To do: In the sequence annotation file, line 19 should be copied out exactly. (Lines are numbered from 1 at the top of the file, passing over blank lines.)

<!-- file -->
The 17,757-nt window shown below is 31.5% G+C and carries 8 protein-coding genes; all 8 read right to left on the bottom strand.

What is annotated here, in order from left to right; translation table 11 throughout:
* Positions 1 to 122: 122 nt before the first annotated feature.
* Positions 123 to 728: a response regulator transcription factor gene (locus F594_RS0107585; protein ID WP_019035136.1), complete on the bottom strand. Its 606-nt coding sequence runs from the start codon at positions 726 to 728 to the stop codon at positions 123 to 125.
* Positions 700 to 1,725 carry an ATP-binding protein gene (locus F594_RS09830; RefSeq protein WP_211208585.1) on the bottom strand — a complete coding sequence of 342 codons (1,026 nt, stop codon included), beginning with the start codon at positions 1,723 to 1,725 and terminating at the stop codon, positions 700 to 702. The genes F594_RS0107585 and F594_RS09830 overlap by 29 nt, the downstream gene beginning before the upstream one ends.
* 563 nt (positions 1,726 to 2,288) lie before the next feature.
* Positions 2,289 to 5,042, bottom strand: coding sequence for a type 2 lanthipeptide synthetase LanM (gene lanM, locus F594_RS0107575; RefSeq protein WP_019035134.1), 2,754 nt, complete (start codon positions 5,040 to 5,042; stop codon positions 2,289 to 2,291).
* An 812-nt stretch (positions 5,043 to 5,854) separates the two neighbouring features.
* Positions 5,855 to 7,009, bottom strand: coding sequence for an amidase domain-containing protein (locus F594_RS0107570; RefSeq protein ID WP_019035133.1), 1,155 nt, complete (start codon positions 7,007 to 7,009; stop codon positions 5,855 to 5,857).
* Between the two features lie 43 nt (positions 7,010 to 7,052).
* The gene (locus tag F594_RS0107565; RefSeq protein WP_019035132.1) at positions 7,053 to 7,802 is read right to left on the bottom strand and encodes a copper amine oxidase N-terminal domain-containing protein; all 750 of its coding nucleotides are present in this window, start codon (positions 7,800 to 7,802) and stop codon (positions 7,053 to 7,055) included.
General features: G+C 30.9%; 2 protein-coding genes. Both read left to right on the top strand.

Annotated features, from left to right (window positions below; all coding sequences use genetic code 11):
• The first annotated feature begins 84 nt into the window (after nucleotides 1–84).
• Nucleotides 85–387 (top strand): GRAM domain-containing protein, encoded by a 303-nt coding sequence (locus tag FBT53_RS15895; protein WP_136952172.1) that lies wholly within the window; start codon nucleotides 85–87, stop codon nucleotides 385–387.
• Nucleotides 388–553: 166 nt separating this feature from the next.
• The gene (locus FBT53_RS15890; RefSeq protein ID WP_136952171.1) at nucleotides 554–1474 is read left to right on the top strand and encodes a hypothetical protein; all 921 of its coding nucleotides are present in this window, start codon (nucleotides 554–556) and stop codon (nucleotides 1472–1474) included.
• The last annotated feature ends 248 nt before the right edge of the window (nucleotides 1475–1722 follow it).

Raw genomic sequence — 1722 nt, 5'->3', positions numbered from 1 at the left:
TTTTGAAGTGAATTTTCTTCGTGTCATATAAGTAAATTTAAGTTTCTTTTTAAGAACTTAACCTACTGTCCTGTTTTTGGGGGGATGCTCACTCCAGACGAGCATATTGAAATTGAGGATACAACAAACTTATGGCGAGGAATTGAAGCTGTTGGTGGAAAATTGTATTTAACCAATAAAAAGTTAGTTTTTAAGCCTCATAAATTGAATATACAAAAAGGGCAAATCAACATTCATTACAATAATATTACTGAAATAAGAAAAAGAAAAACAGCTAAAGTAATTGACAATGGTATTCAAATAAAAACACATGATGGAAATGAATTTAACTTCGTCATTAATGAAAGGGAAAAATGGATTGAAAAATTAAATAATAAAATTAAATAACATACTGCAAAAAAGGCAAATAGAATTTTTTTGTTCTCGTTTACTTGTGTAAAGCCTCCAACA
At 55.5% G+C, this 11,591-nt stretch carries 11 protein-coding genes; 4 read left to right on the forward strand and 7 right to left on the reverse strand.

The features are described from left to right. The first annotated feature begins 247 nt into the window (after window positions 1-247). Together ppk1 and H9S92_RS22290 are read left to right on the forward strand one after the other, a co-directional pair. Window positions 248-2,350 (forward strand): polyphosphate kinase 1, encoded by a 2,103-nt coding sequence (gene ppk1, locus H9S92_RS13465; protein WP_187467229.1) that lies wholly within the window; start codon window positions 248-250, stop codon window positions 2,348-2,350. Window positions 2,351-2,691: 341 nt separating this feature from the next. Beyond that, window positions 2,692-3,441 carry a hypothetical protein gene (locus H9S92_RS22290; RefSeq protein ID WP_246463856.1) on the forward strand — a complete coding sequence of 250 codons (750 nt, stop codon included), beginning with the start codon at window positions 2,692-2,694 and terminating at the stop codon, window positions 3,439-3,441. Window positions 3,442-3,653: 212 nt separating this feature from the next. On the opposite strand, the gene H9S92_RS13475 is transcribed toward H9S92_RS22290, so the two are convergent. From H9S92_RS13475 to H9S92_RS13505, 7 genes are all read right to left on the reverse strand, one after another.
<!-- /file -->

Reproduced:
Raw genomic sequence — 1722 nt, 5'->3', positions numbered from 1 at the left: